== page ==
One of the most unique films at Sundance this year is “The Pod Generation,” a slightly dystopian story about a 22nd century where humanity has become so dependent on technology that even something as intimate as childbirth has been outsourced to sleek devices known as “pods.”
As technology continues to advance at a faster pace than we can process, it’s not particularly difficult to imagine something similar happening in the real world. So the film’s director Sophie Barthes and stars Emilia Clarke and Rosalie Craig stopped by the IndieWire Studio at Sundance, presented by Dropbox, to explain why they hope humans don’t prioritize technology over our own happiness.
“It’s technological progress for progress’ sake. We do it because we can. It goes towards the commodification of our mental, physical, emotional, spiritual world. This kind of ‘we must keep moving forward, we must keep bettering ourselves, there is no end,” Clarke said of the parallels between our world and the film. “It’s this addictive necessity that speaks to how we’re living our lives as a society as a whole.”
Clarke continued: “Technology isn’t all bad. There are medical advancements that are making things better for people. I just think it needs to be checked.”
“The Pod Generation” exists at an intersection of genre filmmaking and social commentary that Clarke hopes to remain in for quite some time. The actress explained that after years of working on big franchises like “Game of Thrones” and “Star Wars,” her primary interest is now making independent films with unique creative visions.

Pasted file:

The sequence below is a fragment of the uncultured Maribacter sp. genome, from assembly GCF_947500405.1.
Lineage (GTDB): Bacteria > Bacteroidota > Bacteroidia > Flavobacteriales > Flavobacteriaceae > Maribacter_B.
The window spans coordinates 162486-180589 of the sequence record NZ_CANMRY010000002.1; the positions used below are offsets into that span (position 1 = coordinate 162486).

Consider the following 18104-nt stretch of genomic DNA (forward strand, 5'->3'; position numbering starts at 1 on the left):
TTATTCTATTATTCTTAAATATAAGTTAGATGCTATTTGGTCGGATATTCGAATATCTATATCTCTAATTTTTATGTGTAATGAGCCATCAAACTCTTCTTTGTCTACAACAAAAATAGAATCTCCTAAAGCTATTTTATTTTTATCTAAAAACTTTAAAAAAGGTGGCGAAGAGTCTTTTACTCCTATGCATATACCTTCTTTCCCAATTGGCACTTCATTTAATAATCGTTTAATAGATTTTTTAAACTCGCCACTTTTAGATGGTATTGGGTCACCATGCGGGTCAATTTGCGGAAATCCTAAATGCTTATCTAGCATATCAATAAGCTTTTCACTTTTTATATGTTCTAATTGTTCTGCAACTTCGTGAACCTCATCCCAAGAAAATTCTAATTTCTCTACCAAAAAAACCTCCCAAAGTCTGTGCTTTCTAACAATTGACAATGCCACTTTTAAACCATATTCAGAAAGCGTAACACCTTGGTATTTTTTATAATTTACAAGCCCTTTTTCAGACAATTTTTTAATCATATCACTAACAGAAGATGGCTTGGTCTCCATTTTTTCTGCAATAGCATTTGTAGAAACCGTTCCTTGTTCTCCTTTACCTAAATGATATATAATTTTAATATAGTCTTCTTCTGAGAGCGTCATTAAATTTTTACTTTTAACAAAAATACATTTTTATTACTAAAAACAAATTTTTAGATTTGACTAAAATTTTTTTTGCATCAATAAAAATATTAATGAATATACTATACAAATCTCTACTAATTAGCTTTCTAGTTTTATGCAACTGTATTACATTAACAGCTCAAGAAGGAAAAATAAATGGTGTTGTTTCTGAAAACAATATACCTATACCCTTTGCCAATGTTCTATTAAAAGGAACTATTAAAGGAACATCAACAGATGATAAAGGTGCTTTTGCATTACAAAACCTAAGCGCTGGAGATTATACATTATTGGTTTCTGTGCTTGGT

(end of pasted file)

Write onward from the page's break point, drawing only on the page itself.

“The thing that I want most for the rest of my career is to work with as many auteurs and filmmakers in the independent film space and be as creatively fulfilled as I possibly can be. And I’ve had access to some incredible experiences and been able to work with some astonishing people,” she said. “I absolutely adore high concept ideas and material. That’s the stuff I really enjoy reading as well, kind of magical realism. I think that’s where the joy and of storytelling comes into its own. When you are able to give someone a world that is not our own to explore incredibly big philosophical ideas. To do as many of those as I possibly can moving forward would be excellent.”
Does Clarke’s interest in doing more genre films extend back to a galaxy far, far away? When asked if she was angling to reprise her role as Qi’ra from “Solo: A Star Wars Story,” Clarke denied that anything is being planned. Though she made it clear that she can occasionally have as much fun on a massive blockbuster as she can on a small indie film.
“I mean… no,” she said with a laugh. “That would be lovely, that would be very nice. I’m genuinely having a wicked time on Marvel, though, they’re absolutely brilliant.”
“The Pod Generation” premiered at the 2023 Sundance Film Festival. It is currently seeking distribution.